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BCP Creative Dreams is Backover Promotions online magazine which is featured in their tour section of their site for a 3 post bundle.

BCP Creative Dreams is also available free for anyone that books a tour through them.

1 post in Creative Dreams is £2 – to book a slot please contact them kate[at]backcoverpromotions.co.uk

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Win paperbacks, magick wands, and a $25 Gift Card! (see below)

Warrior Faeries and Math Magick by Susan Kaye Quinn

My new middle grade fantasy, Faery Swap, is about a fourteen-year-old boy who is tricked into swapping places with a warrior faery prince and has to find his way back home before the dimensional window between their worlds slams shut.
2 minute book trailer
In my prior life, I worked for NASA and got a lot of degrees in engineering. (Yes, I really am a rocket scientist and have the Ph.D. to prove it!) I used the logical-left-side of my brain to design aircraft engines and study global warming. Now that I write fiction, I love using the creative-right-side of my brain to create compelling characters and dramatic adventures as well as the logical-left-side to weave math, science, and technology into my stories. Math and science have always seemed wondrous to me, so it made sense to me that the warrior faeries in Faery Swap would steal mathematical knowledge from humans in order to enhance their magickal faery powers.
In my story, knowledge is literally power.
I’m passionate about this message – that knowledge is power and math is magick – and the ethical use of that knowledge is a key theme throughout the story. I wanted to share this message, so I created a Virtual Author Visit, Common-Core-based Teacher’s Guide, and a card-based game, so any teacher, anywhere on the planet, could share this message with their students.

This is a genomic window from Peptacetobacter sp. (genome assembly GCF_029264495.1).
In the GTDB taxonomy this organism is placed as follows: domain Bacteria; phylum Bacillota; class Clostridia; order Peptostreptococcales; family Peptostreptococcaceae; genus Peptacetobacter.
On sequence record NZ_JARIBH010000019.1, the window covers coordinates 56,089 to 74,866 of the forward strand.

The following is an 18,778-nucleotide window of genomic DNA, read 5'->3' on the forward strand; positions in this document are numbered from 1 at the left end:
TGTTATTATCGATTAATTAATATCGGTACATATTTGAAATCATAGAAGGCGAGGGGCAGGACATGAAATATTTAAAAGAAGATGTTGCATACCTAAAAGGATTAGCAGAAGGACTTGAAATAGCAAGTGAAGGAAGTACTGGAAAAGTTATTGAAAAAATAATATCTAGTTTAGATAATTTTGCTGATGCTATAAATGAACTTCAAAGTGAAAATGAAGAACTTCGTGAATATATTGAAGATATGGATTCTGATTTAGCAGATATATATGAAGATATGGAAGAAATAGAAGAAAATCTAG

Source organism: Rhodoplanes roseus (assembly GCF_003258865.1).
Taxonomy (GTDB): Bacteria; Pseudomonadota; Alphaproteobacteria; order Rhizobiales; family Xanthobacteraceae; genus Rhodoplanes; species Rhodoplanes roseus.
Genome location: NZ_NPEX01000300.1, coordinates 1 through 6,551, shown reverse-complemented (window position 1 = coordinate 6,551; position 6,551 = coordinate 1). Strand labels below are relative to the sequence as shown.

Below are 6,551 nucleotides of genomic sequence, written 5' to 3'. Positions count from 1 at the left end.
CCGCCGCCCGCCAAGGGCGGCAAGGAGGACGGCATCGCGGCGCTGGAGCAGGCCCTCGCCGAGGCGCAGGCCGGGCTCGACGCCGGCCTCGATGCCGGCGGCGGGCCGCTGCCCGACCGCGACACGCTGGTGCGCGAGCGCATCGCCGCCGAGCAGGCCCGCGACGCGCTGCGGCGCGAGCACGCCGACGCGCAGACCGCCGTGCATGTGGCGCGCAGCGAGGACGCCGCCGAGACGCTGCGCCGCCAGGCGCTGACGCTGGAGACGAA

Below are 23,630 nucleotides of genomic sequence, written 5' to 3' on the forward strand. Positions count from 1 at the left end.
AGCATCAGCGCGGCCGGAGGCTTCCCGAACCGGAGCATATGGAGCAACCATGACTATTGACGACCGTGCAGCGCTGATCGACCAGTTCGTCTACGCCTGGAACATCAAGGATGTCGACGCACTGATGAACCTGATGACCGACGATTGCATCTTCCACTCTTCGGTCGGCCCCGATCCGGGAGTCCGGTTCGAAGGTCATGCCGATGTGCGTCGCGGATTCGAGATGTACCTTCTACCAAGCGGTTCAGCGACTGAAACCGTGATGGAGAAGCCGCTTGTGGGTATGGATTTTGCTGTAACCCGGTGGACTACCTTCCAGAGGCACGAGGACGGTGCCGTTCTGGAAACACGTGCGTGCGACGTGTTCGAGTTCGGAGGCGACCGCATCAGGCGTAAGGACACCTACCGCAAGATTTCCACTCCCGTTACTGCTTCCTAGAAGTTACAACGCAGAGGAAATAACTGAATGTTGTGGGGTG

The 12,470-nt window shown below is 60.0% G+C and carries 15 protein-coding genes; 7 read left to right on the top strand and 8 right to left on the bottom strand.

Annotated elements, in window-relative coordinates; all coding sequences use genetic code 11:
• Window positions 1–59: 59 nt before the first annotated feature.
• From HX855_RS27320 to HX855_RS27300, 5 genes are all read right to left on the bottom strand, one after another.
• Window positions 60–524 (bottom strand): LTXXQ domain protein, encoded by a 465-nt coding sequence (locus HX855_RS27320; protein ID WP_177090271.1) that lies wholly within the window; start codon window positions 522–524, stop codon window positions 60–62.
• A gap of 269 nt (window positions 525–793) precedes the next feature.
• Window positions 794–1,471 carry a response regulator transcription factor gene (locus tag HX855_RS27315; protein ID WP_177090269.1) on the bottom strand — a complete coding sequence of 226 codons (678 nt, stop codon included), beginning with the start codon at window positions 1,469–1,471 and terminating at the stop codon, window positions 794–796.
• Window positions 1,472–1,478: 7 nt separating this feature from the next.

9 minute Virtual Author Visit

In this video, I share my background in science and engineering and talk about the book, then show how humans use math in the real world to do amazing things… even without magick to help them. The Teacher’s Guide, activities, card game, and videos are meant flexible – teachers and librarians can spend as little as 2 minutes sharing the trailer or they can use the materials to create a whole unit around the book and the Knowledge is Power When Math is Magick theme.

My hope is that some of my love for math and science will rub off on young readers, and that kids will see they each have an inner warrior faery capable of seeking knowledge and performing great deeds with it!

(Click here to find out more about the Virtual Author Visit).


Susan Kaye Quinn is the author of the bestselling Mindjack Trilogy, which is young adult science fiction. Faery Swap is her foray into middle grade, which is her first writing love. Her business card says “Author and Rocket Scientist” and she always has more speculative fiction fun in the works. You can subscribe to her newsletter (hint: new subscribers get a free short story!) or stop by her blog to see what she’s up to.
Faery Swap
Fourteen-year-old Finn is tricked into swapping places with a warrior faery prince and has to find his way back home before the dimensional window between their worlds slams shut.

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Previous Articles:

February 27th 2014: Why I’m “Lost:” the Peers of Beinan, world-building, and the “Lost Tales” by Laurel A. Rockefeller

February 28th 2014: Herbert’s Dilemma by Mysti Parker

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girl clour lindaThe Girl Who Could Change Colour is the first in a super new series of YA paranormal fiction from exciting author Linda Dent Mitchell. Our heroine is teenager Lizzarda Lexx who is headstrong yet also very vulnerable, having been orphaned young and then sent into a string of homes and foster care. She’s a tough cookie but not as impervious to her own and other people’s feelings as she tries to make out.

She finds herself in the small town of Little-Riddell with the Swallow family in their aptly named house, Swallow’s Rest. Sally Swallow is a wonderful foster-mother, kind, understanding and patient. She already has two foster-children under her wing, Lulu and Nathan, the latter who doesn’t take to Lizzarda and has a few problems of his own.